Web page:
The typology, petrography, and provenance of the Metallic Ware of northern Israel and adjacent regions is discussed. Comprising a full range of household forms excluding cooking pots, Metallic Ware also included symbolic items such as animal figurines and bed models. Sherds of Metallic Ware from eight sites, which were analyzed petrographically, revealed a similar geological provenance: Lower Cretaceous formations that can be found mainly in the Hermon massif and north, in Lebanon. Metallic Ware's stylistic affinity to contemporary Canaanite pottery suggests that the former was produced in workshops around the upper Jordan Valley. It was distributed in large quantities to sites as far away as 100 kilometers, indicating the existence of a highly integrated and perhaps centralized economy in Early Bronze Age II in the area.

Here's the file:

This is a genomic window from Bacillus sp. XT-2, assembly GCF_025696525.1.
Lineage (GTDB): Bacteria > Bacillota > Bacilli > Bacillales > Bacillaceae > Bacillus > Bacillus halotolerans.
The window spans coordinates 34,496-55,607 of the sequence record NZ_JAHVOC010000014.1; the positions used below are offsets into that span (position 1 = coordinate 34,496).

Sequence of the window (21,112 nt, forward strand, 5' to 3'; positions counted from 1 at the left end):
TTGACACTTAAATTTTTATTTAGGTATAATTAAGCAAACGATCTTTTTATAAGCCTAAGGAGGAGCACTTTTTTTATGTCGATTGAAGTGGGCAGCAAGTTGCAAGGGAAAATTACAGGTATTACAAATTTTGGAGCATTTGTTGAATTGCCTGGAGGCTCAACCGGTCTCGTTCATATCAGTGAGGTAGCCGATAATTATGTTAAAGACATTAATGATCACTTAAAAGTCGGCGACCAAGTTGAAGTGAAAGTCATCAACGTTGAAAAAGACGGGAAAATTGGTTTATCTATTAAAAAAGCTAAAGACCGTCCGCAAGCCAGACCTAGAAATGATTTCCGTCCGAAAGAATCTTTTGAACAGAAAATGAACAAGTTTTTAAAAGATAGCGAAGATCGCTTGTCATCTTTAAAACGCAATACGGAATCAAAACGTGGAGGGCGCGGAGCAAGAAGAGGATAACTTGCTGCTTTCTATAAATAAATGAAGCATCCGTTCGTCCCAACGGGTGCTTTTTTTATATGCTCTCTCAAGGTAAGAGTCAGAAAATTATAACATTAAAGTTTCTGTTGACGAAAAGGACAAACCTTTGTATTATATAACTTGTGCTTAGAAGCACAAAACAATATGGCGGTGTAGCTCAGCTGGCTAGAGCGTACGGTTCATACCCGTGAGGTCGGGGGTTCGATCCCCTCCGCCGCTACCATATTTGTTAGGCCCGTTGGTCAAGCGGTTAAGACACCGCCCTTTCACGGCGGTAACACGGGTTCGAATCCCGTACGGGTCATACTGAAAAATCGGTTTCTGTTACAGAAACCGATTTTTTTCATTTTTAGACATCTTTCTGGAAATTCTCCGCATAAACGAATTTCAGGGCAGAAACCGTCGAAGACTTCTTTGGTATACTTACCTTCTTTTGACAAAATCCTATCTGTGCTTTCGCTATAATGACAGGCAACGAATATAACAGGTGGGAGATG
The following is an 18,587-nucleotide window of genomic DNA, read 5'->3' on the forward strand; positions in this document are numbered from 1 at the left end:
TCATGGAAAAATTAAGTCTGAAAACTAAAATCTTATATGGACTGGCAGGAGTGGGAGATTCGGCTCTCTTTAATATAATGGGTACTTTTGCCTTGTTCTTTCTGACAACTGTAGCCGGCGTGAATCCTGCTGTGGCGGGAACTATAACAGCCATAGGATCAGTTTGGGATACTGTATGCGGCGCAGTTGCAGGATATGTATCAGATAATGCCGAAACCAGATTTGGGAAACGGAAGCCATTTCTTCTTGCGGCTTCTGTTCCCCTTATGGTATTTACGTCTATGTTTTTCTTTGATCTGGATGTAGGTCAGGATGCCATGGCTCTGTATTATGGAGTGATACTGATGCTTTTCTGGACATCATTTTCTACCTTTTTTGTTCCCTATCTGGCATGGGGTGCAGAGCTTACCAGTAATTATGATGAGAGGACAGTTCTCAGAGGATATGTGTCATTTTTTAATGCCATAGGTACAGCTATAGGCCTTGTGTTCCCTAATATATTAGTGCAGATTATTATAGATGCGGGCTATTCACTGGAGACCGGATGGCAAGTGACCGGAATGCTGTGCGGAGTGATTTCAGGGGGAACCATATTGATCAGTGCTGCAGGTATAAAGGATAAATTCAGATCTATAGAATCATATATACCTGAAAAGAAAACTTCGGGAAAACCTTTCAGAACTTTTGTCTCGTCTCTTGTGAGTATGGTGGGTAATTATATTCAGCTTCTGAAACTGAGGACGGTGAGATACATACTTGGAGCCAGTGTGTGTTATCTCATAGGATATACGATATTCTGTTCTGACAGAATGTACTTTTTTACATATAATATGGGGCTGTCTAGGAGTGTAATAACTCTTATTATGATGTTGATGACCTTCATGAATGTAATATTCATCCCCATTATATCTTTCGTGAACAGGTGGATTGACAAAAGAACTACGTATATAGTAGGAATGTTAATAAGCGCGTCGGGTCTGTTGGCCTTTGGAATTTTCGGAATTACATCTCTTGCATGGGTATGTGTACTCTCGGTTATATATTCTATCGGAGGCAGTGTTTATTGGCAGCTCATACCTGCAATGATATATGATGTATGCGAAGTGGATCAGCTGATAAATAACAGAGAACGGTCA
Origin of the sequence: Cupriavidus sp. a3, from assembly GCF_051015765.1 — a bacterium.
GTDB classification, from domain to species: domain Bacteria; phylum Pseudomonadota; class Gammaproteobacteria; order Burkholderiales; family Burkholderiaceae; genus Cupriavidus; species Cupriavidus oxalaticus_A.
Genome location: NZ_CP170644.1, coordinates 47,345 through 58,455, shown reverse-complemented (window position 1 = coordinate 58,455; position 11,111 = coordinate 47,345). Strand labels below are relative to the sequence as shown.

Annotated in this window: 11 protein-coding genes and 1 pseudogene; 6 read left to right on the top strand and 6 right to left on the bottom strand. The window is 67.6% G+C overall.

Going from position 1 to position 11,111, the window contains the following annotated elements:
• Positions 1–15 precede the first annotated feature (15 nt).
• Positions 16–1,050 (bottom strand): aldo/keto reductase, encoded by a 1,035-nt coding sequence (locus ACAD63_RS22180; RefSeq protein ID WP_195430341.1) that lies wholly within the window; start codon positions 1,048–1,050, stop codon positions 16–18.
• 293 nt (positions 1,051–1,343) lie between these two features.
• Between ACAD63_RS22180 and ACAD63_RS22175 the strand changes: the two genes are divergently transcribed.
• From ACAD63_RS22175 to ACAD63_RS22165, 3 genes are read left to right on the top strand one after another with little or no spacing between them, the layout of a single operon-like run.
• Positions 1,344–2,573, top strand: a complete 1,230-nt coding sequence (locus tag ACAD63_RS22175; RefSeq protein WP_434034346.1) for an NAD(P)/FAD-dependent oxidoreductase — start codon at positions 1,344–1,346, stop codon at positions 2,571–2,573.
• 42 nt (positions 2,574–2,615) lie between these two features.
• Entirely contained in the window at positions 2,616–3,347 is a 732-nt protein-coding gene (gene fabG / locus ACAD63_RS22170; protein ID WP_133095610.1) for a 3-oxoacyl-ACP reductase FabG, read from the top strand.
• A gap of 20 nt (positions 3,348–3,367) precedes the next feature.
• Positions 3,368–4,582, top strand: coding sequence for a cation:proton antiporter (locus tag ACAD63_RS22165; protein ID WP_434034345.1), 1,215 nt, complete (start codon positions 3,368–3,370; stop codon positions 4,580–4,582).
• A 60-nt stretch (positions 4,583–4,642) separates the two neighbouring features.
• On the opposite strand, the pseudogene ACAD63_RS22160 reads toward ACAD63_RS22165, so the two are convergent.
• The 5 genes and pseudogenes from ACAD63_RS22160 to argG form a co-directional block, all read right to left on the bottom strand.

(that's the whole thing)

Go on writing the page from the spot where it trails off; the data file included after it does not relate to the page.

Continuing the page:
|Number of pages||20|
|Journal||Bulletin of the American Schools of Oriental Research|
|State||Published - 1 Feb 1996|
- Bronze Age pottery
- Clay -- Analysis
- Ancient civilization
- Bronze Age